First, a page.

Predator Drones Coming to Texas Mexico Border.

The federal Government has been dragging its feet for years on Governor Perry’s request to have unmanned aircraft, aka Predator Drones, patrolling the Texas Mexico border.

Governor Perry and the Texas Congressional delegation has been calling for this for years as a part of his border securty plan.

Under Gov. Perry, Texas has been a leader on border security while the federal government has faltered. Under his leadership, Texas has put more boots on the ground, more technology to use, and more targeted operations to dramatically reduce all crime along the border.
  • Transnational Gang Initiative. In response to a rising tide of gang violence in Texas communities, Gov. Perry secured funding for enhanced anti-gang efforts all across the state. On Feb. 26, 2009, Gov. Rick Perry sent a letter to Homeland Security Secretary Janet Napolitano requesting the deployment of an additional 1,000 National Guard soldiers to the Texas-Mexico border and has yet to receive a response. Gov. Perry reiterated his request and concerns in a letter to President Barack Obama on Aug. 21, 2009.
  • Ranger Recon. In September, Gov. Perry launched the Ranger Recon security initiative, which utilizes Ranger Reconnaissance Teams to tap the specialized criminal intelligence and apprehension capabilities of the Texas Rangers to protect Texans who live in remote areas of the border and whose lives and property are threatened by criminals coming across the border.
  • Surge Operations. Starting in June 2006, state-funded operations have committed resources to strategic areas, resulting in an average of 65 percent reduction of all crime, including rape, murder, human trafficking and narcotics smuggling in our border communities. In 2009, the 81st Legislature reapproved funding for border operations, dedicating more than $110 million for the second consecutive session.
    • Finally it seems that the Federal Government is moving on this and will allow the drones to patrol the southern border!

      Unmanned planes could begin flying over Texas in a matter of months


      After years of political pressure from Texas politicians, U.S. Rep. Henry Cuellar said Monday that he expects the federal government to deliver unmanned aircraft to watch over the border with Mexico by this fall.

      Cuellar, a Democrat from Laredo, said he has had discussions with top officials from the U.S. Customs and Border Protection’s office of air and marine operations, and they agreed to the timetable, subject to Federal Aviation Administration approval to allow the surveillance planes — often referred to in the political vernacular as “Predator drones” — to fly over Texas.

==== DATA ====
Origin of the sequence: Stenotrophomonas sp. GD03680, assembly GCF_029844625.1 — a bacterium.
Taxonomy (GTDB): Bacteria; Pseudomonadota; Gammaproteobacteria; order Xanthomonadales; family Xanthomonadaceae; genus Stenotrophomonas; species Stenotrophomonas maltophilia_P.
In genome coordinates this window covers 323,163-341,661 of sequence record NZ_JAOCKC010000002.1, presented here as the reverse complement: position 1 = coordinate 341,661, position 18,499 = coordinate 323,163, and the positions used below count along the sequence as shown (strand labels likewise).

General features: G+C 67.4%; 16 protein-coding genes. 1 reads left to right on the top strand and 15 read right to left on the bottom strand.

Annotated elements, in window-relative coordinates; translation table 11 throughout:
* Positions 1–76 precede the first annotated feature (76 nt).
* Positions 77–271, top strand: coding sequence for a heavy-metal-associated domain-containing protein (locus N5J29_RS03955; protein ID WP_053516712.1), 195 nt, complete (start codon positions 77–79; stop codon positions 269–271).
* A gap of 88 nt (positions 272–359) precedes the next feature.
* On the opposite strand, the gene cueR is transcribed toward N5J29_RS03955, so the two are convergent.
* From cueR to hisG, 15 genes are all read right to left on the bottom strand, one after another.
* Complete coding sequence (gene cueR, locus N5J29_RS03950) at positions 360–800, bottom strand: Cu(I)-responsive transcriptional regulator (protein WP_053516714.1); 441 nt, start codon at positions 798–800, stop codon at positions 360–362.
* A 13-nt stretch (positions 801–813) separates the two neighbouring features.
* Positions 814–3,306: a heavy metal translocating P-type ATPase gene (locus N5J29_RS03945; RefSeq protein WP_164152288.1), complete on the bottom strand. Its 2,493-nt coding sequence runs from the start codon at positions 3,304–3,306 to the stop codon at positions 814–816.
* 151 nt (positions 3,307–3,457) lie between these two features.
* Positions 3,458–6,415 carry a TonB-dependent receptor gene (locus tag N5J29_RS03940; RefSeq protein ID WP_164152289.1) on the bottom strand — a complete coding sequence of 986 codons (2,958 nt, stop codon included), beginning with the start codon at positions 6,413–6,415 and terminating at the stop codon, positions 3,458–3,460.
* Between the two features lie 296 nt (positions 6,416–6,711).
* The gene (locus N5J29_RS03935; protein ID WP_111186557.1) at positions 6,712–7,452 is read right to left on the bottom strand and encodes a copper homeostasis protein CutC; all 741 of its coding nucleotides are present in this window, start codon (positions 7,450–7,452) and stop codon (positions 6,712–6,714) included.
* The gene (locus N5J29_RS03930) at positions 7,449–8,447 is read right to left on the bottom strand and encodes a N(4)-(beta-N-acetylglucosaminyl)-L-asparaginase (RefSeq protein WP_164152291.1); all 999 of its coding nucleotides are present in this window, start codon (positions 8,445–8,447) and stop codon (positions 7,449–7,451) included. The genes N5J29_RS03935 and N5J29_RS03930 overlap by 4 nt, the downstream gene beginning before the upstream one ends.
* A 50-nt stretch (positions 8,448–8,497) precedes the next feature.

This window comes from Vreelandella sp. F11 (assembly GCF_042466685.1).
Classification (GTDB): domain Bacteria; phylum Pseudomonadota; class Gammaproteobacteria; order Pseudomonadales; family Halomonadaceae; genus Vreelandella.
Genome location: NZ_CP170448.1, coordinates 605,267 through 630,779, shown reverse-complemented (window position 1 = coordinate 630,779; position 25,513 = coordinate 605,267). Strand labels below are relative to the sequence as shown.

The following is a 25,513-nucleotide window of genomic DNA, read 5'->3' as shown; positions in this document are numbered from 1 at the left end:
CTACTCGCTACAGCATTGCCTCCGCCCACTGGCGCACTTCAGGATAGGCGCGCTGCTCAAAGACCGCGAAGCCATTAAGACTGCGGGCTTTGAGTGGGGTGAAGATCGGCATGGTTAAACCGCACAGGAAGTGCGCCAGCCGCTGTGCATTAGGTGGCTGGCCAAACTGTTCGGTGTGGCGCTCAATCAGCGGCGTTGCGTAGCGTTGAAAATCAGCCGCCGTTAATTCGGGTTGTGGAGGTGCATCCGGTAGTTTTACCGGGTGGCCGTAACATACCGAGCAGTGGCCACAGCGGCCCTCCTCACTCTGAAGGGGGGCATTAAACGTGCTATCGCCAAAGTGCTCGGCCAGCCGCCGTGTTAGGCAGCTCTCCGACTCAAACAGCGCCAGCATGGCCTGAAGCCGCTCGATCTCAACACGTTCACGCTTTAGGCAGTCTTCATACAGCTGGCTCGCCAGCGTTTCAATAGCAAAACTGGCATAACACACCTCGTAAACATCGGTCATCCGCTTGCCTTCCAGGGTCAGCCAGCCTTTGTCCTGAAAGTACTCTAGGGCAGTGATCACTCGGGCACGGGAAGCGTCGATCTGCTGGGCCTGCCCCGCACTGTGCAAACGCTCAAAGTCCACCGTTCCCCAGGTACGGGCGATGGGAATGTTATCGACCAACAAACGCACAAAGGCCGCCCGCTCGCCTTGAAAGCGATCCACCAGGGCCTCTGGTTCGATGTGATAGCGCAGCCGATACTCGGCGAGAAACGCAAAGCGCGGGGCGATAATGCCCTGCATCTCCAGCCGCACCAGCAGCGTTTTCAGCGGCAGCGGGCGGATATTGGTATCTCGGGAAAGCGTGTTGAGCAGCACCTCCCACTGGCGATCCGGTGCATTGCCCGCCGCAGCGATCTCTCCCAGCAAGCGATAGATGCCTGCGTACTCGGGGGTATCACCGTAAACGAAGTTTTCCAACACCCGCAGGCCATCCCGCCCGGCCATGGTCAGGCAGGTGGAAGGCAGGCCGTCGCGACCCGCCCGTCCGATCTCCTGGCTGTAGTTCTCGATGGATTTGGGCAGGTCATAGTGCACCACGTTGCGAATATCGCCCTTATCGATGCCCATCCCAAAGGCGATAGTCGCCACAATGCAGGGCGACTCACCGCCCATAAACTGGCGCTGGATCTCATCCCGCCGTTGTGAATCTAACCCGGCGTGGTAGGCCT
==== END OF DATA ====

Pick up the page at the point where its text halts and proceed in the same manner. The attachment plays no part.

Laura Brown, an FAA spokeswoman, said the administration is “working as quickly as we can on this.”

      Cuellar said the FAA told him that regulators’ main concern has been with Texas’ heavy airplane traffic — both private and commercial.

      If approved, the unmanned aircraft in Texas would add to the federal government’s existing border effort, which includes a handful of other unmanned aircraft, 20,000 Border Patrol agents, about 650 miles of border fence and 41 mobile surveillance systems, according to Customs and Border Protection.

      The plane, which is made by General Atomics Aeronautical Systems and officially called a Predator B, is able to spot illegal border activity and send images in real time to border officials.

      At that point, Border Patrol agents could be dispatched, according to Customs and Border Protection.

      Cuellar — along with Sens. John Cornyn and Kay Bailey Hutchison and Gov. Rick Perry — has been trying to bring the unmanned aircraft to Texas for years.

      Cornyn and Perry, both Republicans, have been among the most vocal critics of the regulators’ pace.

      “Washington needs to quit fiddling while the border region of America burns,” said Perry, who has been calling for Predators since 2005.

      Also last week, Cornyn said that the FAA’s pace “borders on foot-dragging.”

      Full Article here.

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